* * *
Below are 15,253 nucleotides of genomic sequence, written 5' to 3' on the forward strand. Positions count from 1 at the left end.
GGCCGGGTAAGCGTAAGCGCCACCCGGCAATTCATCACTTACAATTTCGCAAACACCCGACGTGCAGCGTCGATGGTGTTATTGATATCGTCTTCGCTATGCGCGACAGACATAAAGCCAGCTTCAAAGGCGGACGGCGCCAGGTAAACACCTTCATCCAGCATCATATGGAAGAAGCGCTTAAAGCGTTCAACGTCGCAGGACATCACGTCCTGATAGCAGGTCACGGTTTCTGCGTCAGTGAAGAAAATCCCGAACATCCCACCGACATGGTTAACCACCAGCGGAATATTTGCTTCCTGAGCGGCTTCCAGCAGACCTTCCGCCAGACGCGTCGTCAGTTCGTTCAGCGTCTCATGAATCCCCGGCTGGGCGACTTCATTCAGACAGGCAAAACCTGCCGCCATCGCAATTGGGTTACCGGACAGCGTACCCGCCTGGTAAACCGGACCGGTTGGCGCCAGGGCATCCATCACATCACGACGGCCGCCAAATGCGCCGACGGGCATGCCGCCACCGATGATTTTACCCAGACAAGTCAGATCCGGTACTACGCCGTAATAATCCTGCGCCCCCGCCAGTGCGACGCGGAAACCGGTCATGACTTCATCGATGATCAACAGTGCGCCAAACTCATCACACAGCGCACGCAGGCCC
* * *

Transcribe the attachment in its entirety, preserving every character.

Below are 15,253 nucleotides of genomic sequence, written 5' to 3' on the forward strand. Positions count from 1 at the left end.
GGCCGGGTAAGCGTAAGCGCCACCCGGCAATTCATCACTTACAATTTCGCAAACACCCGACGTGCAGCGTCGATGGTGTTATTGATATCGTCTTCGCTATGCGCGACAGACATAAAGCCAGCTTCAAAGGCGGACGGCGCCAGGTAAACACCTTCATCCAGCATCATATGGAAGAAGCGCTTAAAGCGTTCAACGTCGCAGGACATCACGTCCTGATAGCAGGTCACGGTTTCTGCGTCAGTGAAGAAAATCCCGAACATCCCACCGACATGGTTAACCACCAGCGGAATATTTGCTTCCTGAGCGGCTTCCAGCAGACCTTCCGCCAGACGCGTCGTCAGTTCGTTCAGCGTCTCATGAATCCCCGGCTGGGCGACTTCATTCAGACAGGCAAAACCTGCCGCCATCGCAATTGGGTTACCGGACAGCGTACCCGCCTGGTAAACCGGACCGGTTGGCGCCAGGGCATCCATCACATCACGACGGCCGCCAAATGCGCCGACGGGCATGCCGCCACCGATGATTTTACCCAGACAAGTCAGATCCGGTACTACGCCGTAATAATCCTGCGCCCCCGCCAGTGCGACGCGGAAACCGGTCATGACTTCATCGATGATCAACAGTGCGCCAAACTCATCACACAGCGCACGCAGGCCC